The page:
Nitmiluk National Park 2 – colours of Katherine Gorge

Katherine Gorge is the tourism centre piece of the Nitmiluk National Park.

The Gorge is over 16km long. In the dry season it is made up of 13 separate gorges each separated by natural rock rapids and waterfalls.

In the wet season, the monsoon, the water depth is, average 7 metres higher and the Gorge is one rushing torrent of water.

I was there in the dry season.

From a kayak there is a water eye view of the steep cliffs and the little barriers that separate the 13 sub gorges.

On an evening boat cruise at sunset the colours and the reflections take on a more reddish hew.

And after the sun has set

If your lucky the full moon rises

And of course there are the inhabitants of Katherine Gorge

The fresh water crocodiles

The colours of Katherine Gorge are indeed beautiful!

Nitmiluk National Park 1 – Edith Falls

There are two major accomodation hubs in the Nitmiluk NP a small campground at Edith Falls and camping , cabins and 5 star lodges at Katherine Gorge.

Edith Falls campground sits beside a big lagoon at the bottom of a series of waterfalls where the Edith River cascades downward off the Arnham Land Plateau.

The Upper Falls swimming hole is at the top of the escarpment

But the Edith River has more treasures further up stream.

An appropriate 2km walk along the top of the Plateau is the Long Pool.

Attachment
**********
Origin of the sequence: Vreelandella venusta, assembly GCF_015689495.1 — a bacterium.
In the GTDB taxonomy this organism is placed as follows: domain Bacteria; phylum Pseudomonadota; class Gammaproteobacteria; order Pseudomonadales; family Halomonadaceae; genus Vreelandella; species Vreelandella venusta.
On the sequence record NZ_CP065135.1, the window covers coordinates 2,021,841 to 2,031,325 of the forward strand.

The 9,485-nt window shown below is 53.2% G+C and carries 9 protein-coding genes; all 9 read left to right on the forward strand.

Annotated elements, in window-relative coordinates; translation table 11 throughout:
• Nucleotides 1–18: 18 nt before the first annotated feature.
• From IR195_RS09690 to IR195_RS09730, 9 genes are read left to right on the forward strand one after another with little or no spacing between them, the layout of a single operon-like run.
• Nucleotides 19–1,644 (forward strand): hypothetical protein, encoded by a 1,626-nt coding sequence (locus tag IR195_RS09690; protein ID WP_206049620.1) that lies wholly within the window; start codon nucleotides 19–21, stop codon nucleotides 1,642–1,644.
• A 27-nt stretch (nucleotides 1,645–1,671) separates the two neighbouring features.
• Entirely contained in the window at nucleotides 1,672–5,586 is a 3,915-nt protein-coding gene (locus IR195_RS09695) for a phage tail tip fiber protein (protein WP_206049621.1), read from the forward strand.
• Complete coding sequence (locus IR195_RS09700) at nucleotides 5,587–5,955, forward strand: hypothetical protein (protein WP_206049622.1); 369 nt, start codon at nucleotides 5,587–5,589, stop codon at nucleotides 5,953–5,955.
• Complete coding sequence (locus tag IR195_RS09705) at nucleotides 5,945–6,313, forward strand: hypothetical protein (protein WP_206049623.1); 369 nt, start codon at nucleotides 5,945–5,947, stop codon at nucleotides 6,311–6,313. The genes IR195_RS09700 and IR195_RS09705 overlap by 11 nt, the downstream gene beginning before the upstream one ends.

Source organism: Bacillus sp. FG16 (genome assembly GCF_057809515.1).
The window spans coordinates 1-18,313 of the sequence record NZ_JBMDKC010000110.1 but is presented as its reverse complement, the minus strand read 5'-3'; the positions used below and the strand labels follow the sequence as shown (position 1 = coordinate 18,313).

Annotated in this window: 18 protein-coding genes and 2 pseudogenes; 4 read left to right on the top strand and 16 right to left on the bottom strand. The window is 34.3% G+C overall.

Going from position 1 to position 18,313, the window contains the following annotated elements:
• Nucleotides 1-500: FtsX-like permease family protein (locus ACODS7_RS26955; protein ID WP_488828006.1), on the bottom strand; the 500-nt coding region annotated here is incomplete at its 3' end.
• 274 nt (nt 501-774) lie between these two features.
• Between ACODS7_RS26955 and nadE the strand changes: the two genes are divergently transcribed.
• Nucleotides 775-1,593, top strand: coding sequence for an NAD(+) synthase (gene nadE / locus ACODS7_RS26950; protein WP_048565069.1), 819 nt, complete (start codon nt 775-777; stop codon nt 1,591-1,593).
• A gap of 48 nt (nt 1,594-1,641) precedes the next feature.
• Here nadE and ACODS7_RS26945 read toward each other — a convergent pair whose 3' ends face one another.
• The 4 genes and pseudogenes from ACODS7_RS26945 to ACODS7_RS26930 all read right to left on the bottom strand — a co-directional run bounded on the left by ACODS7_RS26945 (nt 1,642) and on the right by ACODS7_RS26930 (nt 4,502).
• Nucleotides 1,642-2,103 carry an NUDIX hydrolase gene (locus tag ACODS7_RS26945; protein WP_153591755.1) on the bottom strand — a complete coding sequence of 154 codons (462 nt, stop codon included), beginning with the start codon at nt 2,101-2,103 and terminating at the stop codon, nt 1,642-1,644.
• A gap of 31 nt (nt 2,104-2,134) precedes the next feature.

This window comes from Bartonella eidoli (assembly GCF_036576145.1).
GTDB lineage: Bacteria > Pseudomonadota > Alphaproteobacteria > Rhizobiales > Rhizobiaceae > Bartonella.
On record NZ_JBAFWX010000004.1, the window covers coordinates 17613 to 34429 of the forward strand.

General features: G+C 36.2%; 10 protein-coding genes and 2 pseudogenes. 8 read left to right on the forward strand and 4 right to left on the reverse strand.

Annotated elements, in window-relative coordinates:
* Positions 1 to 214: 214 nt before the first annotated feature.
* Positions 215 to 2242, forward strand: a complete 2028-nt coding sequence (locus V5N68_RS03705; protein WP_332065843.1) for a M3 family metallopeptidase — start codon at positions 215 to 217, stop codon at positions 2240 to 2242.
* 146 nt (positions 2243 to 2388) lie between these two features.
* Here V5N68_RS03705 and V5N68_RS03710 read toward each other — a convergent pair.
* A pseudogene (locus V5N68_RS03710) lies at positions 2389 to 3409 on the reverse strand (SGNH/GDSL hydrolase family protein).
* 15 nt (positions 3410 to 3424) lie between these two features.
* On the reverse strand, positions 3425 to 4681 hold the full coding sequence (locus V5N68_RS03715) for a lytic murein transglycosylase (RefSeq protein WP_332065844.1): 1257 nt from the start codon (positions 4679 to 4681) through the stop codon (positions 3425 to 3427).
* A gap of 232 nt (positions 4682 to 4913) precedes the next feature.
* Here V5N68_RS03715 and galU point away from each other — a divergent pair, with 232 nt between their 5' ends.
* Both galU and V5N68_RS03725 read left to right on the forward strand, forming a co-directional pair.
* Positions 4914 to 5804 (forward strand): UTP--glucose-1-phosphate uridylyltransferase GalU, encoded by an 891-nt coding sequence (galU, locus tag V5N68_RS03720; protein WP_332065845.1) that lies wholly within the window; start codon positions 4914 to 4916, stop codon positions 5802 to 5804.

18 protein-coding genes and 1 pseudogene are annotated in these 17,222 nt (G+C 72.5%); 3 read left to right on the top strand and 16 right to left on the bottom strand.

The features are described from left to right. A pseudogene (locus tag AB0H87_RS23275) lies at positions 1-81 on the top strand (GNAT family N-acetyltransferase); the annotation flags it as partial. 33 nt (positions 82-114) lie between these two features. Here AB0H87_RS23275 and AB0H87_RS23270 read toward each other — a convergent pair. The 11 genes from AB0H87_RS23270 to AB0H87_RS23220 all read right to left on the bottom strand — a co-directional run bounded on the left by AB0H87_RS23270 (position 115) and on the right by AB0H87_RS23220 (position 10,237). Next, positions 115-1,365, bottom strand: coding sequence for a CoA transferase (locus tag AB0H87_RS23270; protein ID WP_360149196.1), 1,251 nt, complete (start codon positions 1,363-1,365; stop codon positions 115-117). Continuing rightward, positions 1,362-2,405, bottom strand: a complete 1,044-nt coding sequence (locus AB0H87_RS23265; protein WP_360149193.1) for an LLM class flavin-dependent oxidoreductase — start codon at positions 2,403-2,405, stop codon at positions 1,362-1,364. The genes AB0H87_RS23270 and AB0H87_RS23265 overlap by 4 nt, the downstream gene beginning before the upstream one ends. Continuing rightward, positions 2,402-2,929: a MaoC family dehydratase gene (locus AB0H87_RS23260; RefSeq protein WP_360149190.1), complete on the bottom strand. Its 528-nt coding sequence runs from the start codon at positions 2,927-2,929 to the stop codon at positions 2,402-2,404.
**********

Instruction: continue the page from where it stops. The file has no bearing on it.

A perfect place for a natural spa

A further 2km along the trail is Sweet water

A lovely swimming hole it is also the final camping spot on the Jarbulla trail.

You can also walk up from Edith Falls campground and camp overnight at Sweetwater.

The swimming whole that will stick in my mind though is the Long Pool

There are no reservations at the Edith Falls campground so it’s best to get there early as the sites go quickly.

The kiosk is really friendly for checking in and healthy snacks

If you don’t want to hike to swim the main swimming hole.

Which at sunset turns an amazing shade of red at sunset.

Into the Northern Territory- more hot springs, how can life be so hard!

I was running short of supplies to find a supermarket.

Nearest supermarket – 550km by mainly sealed roads or 334 by mainly dirt roads.

So it was back on the dirt roads again and refreshed by the healing waters of Boodjamulla it was time to make big distance.

A stop at Riversliegh (https://en.m.wikipedia.org/wiki/Riversleigh_World_Heritage_Area) the world heritage fossil site.

Through river crossings

And onto the city of Mount Isa.

Refreshed from my swimming at Boodjamulla is time was time to make miles.

Some Covid outbreaks in Queensland influencing my decision to get west while I could.

I covered the just over 1,600km to Mataranka hot springs a 2 and a half days.

Met up with some fellow bikers on the way

Joined up again with the beautiful Savannah woodlands

And celebrated being back in the Northern Territory with a soak in the hot thermal waters of Mataranka on a moonlight night.

And how could I resist a dawn swim!

The steam rising of the thermal water in the cool morning air.